Sex, Drugs and the Middle Urinal

Photo courtesy Wiki Commons.

Photo courtesy Wiki Commons.

Xander Adkins, Staff Reporter

Fifteen minutes into the lunch period was when it hit me. I immediately got up from my plastic stool and walked to the exit as fast as my bladder would allow me. Slosh-slosh-slosh. Halfway through my trek across the cafeteria, I started wondering why I drank both of the bottles of water in my backpack. Slosh-slosh-slosh. Each step I took felt like it might just be my last. Slosh-slosh-slosh.

 I finally made it to the exit and gave my ID to the security guard at the door. 

“Where ya heading?” he asked. 

I gave him one look, and he understood. The sheer amount of desperation in my eyes said more than any explanation could.

 I didn’t even care anymore. I ran through the doorway and down the hall, pushing my bladder to its limit. SLOSH-SLOSH-SLOSH. I’d never been so happy to see a no-necked stick figure on a sign before. I ran into the restroom, overjoyed that my journey had finally come to a close, when I saw it.

 The stalls were full. There were three urinals in the restroom, the left and right ones occupied, with a line of three people waiting for them to finish. 

No sane man would throw away his dignity by using the middle one, but in that moment I was as sane as I was thirsty. I took my first steps toward the beautifully unused public toilet, which smelled of fresh urinal cakes and shone like the morning sun. My peers watched with awe in their eyes as I took the last steps of my adventure, and the sloshing finally stopped.

When it comes to awkward situations, I think most men agree that the fabled “middle urinal” is up there as one of the worst. 

Not only are you doing your business sandwiched between two other gentlemen who wish you hadn’t joined the party, but having someone you know right next to you makes the experience prime for uncomfortable small talk.

Most of the time conversation topics stay pretty surface level, which makes sense. If a stranger started asking me about the meaning of life while we were squished together using a public toilet, I’d assume he had just broken out of an insane asylum.

Even without mentioning the fact that tall people are one hundred times more terrifying when using a urinal next to them, it’s easy to see why the current layout isn’t preferable.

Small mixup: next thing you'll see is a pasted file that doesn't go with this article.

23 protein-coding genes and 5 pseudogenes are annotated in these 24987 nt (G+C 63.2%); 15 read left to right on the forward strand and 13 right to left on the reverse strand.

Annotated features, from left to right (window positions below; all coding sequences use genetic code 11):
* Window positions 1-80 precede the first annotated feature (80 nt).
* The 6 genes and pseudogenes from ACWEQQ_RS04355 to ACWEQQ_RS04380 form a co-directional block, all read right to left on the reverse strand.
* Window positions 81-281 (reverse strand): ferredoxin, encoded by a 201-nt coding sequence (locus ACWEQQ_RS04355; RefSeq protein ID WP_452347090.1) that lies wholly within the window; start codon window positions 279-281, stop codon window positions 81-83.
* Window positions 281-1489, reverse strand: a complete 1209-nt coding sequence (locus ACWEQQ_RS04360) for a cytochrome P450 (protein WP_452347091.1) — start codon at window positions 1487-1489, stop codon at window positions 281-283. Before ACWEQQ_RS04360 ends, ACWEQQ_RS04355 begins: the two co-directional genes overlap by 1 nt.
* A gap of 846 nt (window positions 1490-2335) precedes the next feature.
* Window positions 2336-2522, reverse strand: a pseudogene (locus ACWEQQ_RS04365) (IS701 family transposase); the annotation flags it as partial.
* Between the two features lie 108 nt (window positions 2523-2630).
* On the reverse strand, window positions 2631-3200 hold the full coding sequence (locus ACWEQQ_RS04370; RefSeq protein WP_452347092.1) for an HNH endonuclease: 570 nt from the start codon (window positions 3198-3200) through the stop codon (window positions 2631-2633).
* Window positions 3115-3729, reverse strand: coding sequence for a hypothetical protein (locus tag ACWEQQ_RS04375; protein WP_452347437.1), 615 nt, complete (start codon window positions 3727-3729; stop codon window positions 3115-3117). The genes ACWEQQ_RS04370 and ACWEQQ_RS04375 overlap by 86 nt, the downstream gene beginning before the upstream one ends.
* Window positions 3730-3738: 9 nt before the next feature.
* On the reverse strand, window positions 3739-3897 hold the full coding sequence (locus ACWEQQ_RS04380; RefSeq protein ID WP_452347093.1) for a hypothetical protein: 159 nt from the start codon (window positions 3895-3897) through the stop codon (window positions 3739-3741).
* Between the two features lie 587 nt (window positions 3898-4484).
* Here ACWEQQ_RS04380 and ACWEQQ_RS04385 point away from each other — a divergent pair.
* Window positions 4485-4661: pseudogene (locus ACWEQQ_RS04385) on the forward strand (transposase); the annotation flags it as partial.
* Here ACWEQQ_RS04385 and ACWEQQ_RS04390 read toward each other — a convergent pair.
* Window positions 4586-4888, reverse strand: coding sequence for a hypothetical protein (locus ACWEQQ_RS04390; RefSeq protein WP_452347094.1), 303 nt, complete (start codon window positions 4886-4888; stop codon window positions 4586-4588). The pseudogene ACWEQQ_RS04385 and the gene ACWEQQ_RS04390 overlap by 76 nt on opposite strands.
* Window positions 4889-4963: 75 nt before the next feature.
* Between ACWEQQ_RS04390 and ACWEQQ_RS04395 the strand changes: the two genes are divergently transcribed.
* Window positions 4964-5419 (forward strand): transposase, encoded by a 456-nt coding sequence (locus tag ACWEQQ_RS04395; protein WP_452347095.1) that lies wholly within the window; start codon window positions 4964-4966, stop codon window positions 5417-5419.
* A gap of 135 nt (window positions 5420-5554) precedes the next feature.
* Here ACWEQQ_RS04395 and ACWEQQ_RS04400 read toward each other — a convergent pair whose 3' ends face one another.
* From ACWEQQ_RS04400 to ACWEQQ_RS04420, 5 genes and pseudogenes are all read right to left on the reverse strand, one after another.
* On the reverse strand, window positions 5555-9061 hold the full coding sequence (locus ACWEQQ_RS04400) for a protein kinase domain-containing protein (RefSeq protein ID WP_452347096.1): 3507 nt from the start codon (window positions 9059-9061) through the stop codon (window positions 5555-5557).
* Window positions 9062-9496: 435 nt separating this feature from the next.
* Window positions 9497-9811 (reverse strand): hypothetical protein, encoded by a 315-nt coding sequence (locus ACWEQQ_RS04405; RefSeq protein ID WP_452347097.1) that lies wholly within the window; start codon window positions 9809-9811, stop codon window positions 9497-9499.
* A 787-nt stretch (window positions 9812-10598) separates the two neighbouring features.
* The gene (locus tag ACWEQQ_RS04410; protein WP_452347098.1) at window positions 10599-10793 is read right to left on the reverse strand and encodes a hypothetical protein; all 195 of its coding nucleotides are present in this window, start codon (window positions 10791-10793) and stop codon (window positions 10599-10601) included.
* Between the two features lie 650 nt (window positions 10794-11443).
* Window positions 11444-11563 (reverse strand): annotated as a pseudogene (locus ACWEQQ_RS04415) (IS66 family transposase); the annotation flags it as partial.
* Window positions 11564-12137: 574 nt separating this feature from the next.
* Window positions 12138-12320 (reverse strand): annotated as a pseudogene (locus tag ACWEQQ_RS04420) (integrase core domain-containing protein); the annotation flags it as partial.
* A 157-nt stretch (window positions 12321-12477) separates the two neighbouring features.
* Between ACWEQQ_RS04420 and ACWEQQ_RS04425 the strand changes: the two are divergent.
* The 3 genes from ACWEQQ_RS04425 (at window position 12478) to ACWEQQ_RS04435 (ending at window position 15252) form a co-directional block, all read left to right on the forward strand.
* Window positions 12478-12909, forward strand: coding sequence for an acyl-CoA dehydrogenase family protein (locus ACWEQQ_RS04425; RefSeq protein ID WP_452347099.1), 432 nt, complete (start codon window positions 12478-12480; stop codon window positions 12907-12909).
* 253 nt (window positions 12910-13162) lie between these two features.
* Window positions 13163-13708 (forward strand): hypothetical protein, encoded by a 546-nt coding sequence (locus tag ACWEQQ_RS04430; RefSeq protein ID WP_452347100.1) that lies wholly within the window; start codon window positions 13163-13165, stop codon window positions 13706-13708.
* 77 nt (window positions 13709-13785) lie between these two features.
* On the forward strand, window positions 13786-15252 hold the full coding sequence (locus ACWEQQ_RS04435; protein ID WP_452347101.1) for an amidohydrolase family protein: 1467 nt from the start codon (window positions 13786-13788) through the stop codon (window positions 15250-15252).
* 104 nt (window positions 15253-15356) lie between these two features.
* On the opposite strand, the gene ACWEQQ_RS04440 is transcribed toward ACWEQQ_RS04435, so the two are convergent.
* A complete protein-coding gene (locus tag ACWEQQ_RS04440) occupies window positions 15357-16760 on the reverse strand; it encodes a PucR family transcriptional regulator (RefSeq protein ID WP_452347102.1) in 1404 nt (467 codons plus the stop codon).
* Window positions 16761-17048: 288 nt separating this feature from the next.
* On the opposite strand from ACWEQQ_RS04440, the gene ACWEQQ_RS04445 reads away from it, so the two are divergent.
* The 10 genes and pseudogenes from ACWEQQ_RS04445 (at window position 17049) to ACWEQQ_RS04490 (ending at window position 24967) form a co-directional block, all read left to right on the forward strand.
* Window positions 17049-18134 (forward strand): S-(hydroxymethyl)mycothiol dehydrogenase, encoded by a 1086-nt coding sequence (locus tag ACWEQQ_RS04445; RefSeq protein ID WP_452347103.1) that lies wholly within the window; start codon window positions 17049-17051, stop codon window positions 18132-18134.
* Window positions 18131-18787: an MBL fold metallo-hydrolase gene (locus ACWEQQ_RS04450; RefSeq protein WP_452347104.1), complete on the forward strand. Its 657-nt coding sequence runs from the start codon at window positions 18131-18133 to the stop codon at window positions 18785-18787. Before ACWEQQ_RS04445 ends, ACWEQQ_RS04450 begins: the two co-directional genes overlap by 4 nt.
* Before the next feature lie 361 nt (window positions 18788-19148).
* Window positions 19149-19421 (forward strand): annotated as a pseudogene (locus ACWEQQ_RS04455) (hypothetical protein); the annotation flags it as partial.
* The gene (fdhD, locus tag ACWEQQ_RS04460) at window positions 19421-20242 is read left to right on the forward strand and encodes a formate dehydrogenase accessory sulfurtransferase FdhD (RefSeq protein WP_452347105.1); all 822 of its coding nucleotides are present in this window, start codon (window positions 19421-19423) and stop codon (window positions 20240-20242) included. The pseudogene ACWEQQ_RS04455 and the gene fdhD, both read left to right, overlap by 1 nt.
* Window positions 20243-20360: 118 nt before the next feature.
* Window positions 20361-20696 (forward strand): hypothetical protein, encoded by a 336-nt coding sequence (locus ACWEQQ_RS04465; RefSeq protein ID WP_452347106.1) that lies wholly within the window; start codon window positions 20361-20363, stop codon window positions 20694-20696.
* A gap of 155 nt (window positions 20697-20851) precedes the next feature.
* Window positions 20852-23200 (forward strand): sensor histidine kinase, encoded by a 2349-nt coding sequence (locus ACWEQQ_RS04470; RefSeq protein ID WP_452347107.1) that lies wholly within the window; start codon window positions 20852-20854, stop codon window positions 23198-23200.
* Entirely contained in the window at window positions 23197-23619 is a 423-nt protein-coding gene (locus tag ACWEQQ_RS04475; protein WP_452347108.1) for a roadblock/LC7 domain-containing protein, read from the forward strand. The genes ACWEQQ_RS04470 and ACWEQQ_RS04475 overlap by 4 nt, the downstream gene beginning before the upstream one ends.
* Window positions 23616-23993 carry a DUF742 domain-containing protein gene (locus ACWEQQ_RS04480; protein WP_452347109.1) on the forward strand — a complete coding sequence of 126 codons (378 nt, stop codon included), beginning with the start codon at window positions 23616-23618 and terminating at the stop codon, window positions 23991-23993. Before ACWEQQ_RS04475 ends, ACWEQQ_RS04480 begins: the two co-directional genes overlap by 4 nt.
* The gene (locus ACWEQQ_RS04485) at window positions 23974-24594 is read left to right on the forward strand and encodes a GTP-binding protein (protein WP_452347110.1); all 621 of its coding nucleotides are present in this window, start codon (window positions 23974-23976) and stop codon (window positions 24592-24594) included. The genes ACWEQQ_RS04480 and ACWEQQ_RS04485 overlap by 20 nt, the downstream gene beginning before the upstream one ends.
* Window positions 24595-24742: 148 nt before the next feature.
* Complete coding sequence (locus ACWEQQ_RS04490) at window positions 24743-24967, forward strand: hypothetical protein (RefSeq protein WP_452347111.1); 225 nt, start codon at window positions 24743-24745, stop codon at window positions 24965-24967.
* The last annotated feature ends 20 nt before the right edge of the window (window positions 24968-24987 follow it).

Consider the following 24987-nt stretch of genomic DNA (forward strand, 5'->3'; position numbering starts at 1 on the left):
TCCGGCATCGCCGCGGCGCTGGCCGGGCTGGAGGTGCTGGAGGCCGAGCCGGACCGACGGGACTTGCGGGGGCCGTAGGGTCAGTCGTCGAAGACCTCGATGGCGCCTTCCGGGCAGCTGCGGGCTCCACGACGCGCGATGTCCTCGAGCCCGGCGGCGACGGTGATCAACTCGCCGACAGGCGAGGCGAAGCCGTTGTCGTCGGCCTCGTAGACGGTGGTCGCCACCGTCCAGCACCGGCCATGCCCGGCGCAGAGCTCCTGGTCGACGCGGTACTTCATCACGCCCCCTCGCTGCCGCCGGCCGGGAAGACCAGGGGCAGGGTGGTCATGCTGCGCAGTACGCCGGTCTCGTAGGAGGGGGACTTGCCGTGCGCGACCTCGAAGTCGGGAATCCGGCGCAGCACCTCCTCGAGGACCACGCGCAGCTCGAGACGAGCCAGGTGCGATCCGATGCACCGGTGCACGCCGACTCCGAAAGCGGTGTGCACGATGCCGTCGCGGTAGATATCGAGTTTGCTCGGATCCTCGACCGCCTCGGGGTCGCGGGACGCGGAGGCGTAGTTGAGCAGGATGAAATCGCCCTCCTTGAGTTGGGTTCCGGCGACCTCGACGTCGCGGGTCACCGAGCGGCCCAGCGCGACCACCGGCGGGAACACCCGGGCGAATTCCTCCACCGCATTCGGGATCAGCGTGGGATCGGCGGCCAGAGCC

“[It’s] just the awkwardness factor,” history teacher and urinal enthusiast Patrick Weber said. “You don’t want to be shoulder-to-shoulder in the bathroom. That’s not really ideal.”

Most people seem to agree with Weber’s logic, as only 28.9 percent of Prospect boys use the middle urinal when there are people on the sides, according to a KnightMedia survey of 76 male students. 

Urinals are designed with efficiency and space conservation in mind, but neither of those goals are being accomplished when one-third of them aren’t being used by the majority of men.

This, combined with the overall general distaste for the middle urinal, makes me wonder, though; should we even have a middle urinal in the first place?

Now, look, I know. You can’t just get rid of the middle urinal. Most bathrooms have more than three urinals, and even if there are an even amount of urinals in the restroom (meaning there technically isn’t even a middle one), that just means two urinals are going to be unused rather than one.

But the middle urinal conundrum (or “unspoken urinal rule” as others have dubbed it) is an inarguable issue, no matter how stupid it sounds.

It’s a weird topic that many people have brought up, specifically on social media, although most of the time they’re only poking fun at the idea rather than actually thinking of a solution.

I’m shocked people aren’t taking this seriously.

It’s easy to think that getting rid of urinals altogether would be the solution. Regular toilets work just fine, and having a small room to yourself laughs in the face of whatever privacy the two-foot dividers between urinals have, if even that.

But for those who want a more creative solution, ‘urine’ luck. A huge change in urinal design, even if it seems like a Herculean task, would be completely warranted, especially with urinals for females becoming more popular. SheWee, a company that makes a plethora of female urination devices, claims to sell one of their products every three minutes.

 It’s nice to know that someday everyone, no matter their anatomy, will be able to share the immense hatred we men have toward the 28.9 percent that want to watch the world burn.

It’s not like women don’t know about men’s bathroom woes, as 71.5 percent of female Prospect students have heard of the “Unspoken Urinal Rule,” and a surprising 58.3% actually agree with it, according to a KnightMedia survey of 123 and 103 students.

Despite all my talk, though, it’s unlikely that a radical change in urinal design will take place anytime soon.

It’s clear that most men don’t mind waiting in a line to use a urinal as long as they aren’t shoulder-to-shoulder once they get there, but that doesn’t mean we should rule out any possible solutions.

The day the middle urinal conundrum is solved will go down in history next to the likes of the discovery of fire and first moon landing. It will most certainly have its own national holiday as well; unlike President’s Day or Labor Day, however, it won’t be appreciated just for giving me a day off school.